This can extend to Africa, and there is an air of scepticism about Africa’s economic recovery and long-term growth prospects. While not as severely impacted as the West and other developed economies, Africa’s growth was dented by Covid-19 as trade flows stuttered and tourism stalled. This has prompted the IMF to predict that Sub-Saharan Africa will grow at just 3.8% in 2022, much lower than the average performance since 2000.
However, there remains much cause for optimism, not just over the next decade, but in the second half of 2022. This positive outlook lies foremost in recognising that the pandemic has not impaired the continent’s main structural drivers of growth. Africa’s youthful population, ongoing urbanisation and development of its financial services, technology and power infrastructure continue to serve as the cornerstones for its ascent.
In the short term, the continent has shown promising signs of organic recovery from the pandemic which will be boosted further when China, Africa’s biggest trading partner, reengages. Meanwhile, Africa’s commodity markets, the backbone of many of the continent’s largest economies, are relatively buoyant and countering some of the headwinds in the international environment.
It is perhaps sage to consider why the pandemic has had a less searing and enduring impact on Africa. Despite persistently low vaccination rates, Africa has been shielded from widespread severe Covid-19 disease thanks to its young population. Africa’s median age of 20 is less than half that of Western Europe and those above the age of 60 account for less than 7% of the population.
With the prevalence and severity of lockdowns receding markedly, personal mobility has improved. As a result, there is a less artificial constraint on many of the continent’s economies and the growth rate, especially of services, has surged.
Green shoots are present across the continent
Africa’s collective strength is its diverse economic backdrop; growth is multi-speed and with varying primary drivers. Western-shelf countries, dominated by oil markets such as Angola and Nigeria, are enjoying accelerated growth after several years of tepid single-digit performance. Angola has been unshackled from five years of recession through to 2020, and the current favourable fiscal backdrop allows further room to consolidate political and economic reforms.
Countries on the eastern shelf, Kenya, Tanzania, Uganda and Ethiopia, were resilient in the face of the pandemic, maintaining respectable growth rates in the mid-single digits. A tourism revival will provide a noticeable boost to the East African Community. Some of Africa’s other tourism-dependent economies, South Africa, Egypt and Morocco, are also benefitting from increased personal mobility in source markets and a pent-up willingness to travel.
Perhaps most significantly, optimism is resurfacing in one of the region’s largest economies, South Africa. The country has stabilised following the large-scale riots last July and President Ramaphosa has facilitated two major reform programmes.
Energy reform is a bedrock pursuit and President Ramaphosa is ushering in accelerated private sector participation in the primary energy realm, which was previously a closed shop. This includes renewables, which now make up 3-4% of SA’s energy mosaic. Private sector companies can now generate 100 MegaWatt (MW) of power, up from 1 MW, without onerous licensing conditions. This is a game-changer, even if the results of this reform will largely surface over the medium-term.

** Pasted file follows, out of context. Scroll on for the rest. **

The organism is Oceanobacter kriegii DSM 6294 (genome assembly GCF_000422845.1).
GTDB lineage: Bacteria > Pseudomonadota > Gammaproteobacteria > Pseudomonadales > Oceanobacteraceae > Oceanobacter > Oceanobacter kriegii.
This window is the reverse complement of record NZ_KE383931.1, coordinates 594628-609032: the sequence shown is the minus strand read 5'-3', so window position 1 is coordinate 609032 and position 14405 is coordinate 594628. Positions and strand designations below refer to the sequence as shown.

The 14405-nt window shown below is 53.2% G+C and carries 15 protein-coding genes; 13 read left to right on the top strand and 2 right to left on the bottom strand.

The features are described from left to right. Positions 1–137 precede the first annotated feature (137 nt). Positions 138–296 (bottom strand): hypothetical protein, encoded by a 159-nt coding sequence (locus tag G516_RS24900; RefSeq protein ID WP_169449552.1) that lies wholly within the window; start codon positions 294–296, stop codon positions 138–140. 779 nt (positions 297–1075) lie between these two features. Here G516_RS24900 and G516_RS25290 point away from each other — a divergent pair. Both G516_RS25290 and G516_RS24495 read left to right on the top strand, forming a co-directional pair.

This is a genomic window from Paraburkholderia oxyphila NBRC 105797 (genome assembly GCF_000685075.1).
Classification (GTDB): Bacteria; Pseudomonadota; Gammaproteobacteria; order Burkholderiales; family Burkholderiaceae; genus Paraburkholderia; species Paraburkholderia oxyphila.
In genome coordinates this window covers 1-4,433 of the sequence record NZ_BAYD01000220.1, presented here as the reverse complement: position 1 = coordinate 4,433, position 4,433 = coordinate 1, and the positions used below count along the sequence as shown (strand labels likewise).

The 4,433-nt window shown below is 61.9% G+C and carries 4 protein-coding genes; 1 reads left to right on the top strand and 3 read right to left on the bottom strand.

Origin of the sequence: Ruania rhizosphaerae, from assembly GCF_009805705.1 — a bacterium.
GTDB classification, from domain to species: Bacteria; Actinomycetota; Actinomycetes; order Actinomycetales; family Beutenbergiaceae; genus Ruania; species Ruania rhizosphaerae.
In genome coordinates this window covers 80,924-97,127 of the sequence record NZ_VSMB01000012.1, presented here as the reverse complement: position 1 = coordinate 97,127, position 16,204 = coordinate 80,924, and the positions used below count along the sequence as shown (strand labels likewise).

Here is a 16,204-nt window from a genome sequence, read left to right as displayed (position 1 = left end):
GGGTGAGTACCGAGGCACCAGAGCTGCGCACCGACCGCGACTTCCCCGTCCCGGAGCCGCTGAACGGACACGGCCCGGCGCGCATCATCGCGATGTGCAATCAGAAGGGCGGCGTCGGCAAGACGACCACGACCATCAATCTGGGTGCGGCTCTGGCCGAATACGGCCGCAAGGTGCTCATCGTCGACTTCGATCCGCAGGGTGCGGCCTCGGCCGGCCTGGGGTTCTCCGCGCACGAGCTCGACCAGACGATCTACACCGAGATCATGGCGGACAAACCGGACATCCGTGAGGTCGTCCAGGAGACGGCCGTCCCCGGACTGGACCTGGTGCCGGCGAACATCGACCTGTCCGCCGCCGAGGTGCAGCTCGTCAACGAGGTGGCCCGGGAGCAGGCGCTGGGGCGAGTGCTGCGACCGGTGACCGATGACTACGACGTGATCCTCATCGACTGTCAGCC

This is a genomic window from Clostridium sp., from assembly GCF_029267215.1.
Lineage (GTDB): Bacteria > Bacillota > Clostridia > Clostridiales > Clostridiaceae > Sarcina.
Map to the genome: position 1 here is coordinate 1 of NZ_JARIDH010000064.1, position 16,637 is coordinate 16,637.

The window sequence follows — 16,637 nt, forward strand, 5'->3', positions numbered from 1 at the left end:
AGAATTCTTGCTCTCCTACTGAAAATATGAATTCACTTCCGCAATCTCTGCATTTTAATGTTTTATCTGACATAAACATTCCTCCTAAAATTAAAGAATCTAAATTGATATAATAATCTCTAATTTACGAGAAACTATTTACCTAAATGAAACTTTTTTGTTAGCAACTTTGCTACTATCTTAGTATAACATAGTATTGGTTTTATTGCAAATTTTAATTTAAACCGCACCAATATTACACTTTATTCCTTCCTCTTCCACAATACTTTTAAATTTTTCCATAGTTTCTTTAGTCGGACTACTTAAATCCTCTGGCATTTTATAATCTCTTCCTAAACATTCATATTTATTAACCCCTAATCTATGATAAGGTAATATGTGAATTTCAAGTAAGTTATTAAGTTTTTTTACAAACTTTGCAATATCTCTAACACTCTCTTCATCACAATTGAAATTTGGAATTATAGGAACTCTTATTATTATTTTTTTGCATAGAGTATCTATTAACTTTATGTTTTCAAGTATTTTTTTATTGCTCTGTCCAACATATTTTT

Secondly, President Ramaphosa ushered in the recent auction of digital spectrum for mobile telecommunication firms. This additional landmark measure will go some way in further modernising Africa’s digital infrastructure, thereby broadening access and lowering communication costs.
The future of the continent
That said, there remain at least two major headwinds that will inhibit more spirited near-term growth across the continent. The first of these is global monetary tightening which will curtail capital flows to the continent and elevate risk aversion. The second is the impact of the war in Ukraine.
While most African countries have less than 2% of their overall international trade with Russia and Ukraine, there are some notable exceptions, such as Egypt and Malawi. Moreover, for the vast majority of Africa, more than half of these countries’ wheat supplies come from Russia and Ukraine, with Benin and Somalia completely reliant on these two countries.
While rekindling the path to sustained strong economic growth will be neither smooth nor universal, there remains ample reason to be constructive on Africa over the coming years. The general resilience that countries across the continent have demonstrated during the pandemic underscores its structural evolution over the last two decades.
The next few years are set for more reforms akin to what beckons in South Africa, including gearing for a net-zero future, albeit with consideration for the continent’s current needs. Investors should therefore be approaching opportunities in Africa with purpose and with a realisation of the financial, socioeconomic and environmental gains on offer.